Tiger Woods picks himself for Presidents Cup

American becomes first captain to use wild-card selection on himself

Tiger Woods has become the first Presidents Cup captain to use a wild-card selection on himself.

He will also become only the second playing captain in the competition, after Hale Irwin did so in the inaugural matches 25 years ago.

Since returning in early 2018 from a fourth surgery on his back, Woods has won three tournaments, including his 15th major when he won the Masters in April.

"It's going to be a lot of work, but [it is] something I've been looking forward to for a long time," Woods said.

In October, Woods equalled the PGA Tour record with his 82nd career victory at the Zozo Championship in Japan.

He said the trip to Japan – the travel as well as winning – convinced him he was fully healed from knee surgery he had in August and capable of playing in the Presidents Cup, which will be held from December 12-15 at Royal Melbourne in Australia.

Woods also selected Tony Finau, US Open champion Gary Woodland and Patrick Reed.

The rest of the US team is Dustin Johnson, Xander Schauffele, Bryson DeChambeau, Justin Thomas, Matt Kuchar, Patrick Cantlay and Webb Simpson.

That leaves room for one more player, which could be current world No 1 Brooks Koepka, who had stem cell treatment in his left knee after the Tour Championship.

In announcing himself as his fourth and final pick, Woods said: "As captain, I'm going to choose Tiger Woods as the last player on the team.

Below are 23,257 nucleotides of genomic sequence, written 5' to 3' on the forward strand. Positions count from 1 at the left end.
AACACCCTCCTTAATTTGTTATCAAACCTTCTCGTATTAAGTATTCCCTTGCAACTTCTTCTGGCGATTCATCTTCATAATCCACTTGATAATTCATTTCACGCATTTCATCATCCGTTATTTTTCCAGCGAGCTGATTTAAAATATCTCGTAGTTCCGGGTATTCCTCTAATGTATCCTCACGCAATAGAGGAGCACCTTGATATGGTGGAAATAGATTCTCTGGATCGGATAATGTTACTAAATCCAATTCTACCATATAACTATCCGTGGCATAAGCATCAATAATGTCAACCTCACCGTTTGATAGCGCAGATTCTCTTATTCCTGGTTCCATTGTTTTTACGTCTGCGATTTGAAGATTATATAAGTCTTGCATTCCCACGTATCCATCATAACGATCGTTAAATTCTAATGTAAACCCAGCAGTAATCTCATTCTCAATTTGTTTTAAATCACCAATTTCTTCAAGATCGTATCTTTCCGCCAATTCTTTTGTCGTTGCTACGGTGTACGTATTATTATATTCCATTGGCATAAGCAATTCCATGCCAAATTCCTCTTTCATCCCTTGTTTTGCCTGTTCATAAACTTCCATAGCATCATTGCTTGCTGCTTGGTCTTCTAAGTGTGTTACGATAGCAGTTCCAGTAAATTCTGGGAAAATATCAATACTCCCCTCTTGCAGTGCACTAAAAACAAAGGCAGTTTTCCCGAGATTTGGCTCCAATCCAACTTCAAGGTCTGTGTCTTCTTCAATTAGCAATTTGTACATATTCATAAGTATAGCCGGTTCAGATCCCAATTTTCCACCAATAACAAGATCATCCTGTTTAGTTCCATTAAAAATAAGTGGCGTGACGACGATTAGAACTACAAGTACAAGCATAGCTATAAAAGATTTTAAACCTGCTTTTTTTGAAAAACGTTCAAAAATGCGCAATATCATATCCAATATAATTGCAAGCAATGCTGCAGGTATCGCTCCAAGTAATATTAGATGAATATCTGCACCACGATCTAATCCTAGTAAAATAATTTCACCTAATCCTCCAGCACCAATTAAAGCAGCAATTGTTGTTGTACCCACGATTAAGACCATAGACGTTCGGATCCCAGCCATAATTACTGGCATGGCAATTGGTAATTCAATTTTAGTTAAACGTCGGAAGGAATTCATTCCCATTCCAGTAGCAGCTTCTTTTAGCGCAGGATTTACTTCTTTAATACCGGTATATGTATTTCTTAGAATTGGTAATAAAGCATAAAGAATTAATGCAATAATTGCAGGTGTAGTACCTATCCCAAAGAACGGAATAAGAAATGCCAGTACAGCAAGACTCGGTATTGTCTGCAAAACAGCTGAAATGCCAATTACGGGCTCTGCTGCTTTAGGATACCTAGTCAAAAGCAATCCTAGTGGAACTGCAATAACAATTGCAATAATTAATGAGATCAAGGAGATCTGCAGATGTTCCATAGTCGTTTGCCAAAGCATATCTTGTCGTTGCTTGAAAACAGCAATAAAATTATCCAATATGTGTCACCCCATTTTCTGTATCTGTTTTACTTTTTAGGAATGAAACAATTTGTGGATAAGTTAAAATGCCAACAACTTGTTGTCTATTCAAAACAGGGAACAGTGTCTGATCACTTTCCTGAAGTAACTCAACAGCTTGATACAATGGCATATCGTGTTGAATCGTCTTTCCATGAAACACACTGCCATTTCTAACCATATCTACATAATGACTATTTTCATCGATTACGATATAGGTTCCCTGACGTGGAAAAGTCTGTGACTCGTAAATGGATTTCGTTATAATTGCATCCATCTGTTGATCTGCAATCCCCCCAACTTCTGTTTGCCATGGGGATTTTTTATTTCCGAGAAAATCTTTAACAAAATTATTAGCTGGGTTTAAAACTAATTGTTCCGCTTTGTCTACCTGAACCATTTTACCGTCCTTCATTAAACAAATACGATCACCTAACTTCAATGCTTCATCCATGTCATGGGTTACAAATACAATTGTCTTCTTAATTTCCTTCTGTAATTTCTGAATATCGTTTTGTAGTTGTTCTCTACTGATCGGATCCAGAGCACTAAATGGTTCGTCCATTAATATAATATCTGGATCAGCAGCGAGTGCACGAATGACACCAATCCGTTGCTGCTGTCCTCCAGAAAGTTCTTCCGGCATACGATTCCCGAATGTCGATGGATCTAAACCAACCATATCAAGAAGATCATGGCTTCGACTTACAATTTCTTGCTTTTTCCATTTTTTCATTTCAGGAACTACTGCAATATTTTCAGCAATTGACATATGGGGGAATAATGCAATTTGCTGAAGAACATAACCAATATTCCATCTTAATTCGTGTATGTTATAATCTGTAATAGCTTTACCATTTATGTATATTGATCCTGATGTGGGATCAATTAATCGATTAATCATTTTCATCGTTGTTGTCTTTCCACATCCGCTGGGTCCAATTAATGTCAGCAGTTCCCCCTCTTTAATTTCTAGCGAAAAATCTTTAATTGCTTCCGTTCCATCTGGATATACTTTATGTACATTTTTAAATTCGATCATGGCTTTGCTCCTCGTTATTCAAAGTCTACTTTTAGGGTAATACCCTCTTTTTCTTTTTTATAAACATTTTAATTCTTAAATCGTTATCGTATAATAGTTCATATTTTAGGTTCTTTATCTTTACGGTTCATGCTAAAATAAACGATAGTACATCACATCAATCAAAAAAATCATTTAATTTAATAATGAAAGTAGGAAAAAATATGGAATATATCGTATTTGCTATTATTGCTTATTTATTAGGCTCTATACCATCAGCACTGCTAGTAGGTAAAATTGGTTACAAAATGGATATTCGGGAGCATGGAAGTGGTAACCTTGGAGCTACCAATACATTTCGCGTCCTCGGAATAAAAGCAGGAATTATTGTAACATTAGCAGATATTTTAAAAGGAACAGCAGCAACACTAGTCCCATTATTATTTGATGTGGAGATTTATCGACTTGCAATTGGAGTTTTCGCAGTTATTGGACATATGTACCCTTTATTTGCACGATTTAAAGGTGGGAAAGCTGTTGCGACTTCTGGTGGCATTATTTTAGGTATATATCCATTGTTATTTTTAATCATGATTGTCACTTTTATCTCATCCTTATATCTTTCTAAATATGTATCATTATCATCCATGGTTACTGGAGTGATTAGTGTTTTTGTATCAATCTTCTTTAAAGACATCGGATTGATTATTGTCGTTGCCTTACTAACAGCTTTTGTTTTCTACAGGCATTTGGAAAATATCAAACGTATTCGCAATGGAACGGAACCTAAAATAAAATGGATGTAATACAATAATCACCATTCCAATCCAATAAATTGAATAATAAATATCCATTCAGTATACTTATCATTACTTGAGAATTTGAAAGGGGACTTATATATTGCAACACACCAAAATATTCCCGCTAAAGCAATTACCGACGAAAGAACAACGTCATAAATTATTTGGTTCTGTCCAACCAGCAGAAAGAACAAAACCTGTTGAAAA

"He's made ... nine Cups and he's played in Australia twice in the Presidents Cup, so this will be his third appearance as a player. And I find it interesting talking in the third person."

Woods insisted he will be well rested for the tournament and is confident there will be no repeat of his poor performance at last year's Ryder Cup.

Woods massively underperformed in Paris in 2018, losing all four of his matches as the Americans were thrashed 17½ – 10½ by Europe.

The 15-times major champion had arrived in France just after winning the Tour Championship in Atlanta, his first victory since undergoing a spinal fusion more than a year earlier.

"Last year was a bit different ... hopping on a flight that night [from Atlanta] and going straight to Paris," he said.

"And also, I think the emotional stress and the emotional release of finally winning an event coming back from my back surgery, that took a toll on me a bit."

Prior to the Presidents Cup, Woods will host his own event, the Hero World Challenge, in the Bahamas, with a 16-hour time difference.

The World Challenge finishes on a Saturday, giving the 11 members of the US team slated to compete in the Bahamas a chance to arrive in Melbourne on Monday, three days ahead of the first Presidents Cup matches against the International side.

Woods says his commitments at the World Challenge should not be too taxing. "I do have some duties there at night, but overall, it's a very easy week. And then our flight down to Oz will be easy, just long," he said.

Woods will lead a team that on paper is massively stronger than the Internationals, though the Ernie Els-led squad is far more competitive outside the US, losing by just one point in South Korea four years ago.

The South African's team consists of Marc Leishman, Jason Day, Adam Scott, Hideki Matsuyama, CT Pan,Haotong Li, Abraham Ancer, Sungjae Im, Adam Hadwin, Joaquin Niemann, Louis Oosthuizen and Cam Smith.

"On paper, we certainly have the advantage in the world rankings," Woods said. "Our players have earned that by playing well around the world and playing well in big events."

Updated: November 8, 2019 10:59 AM


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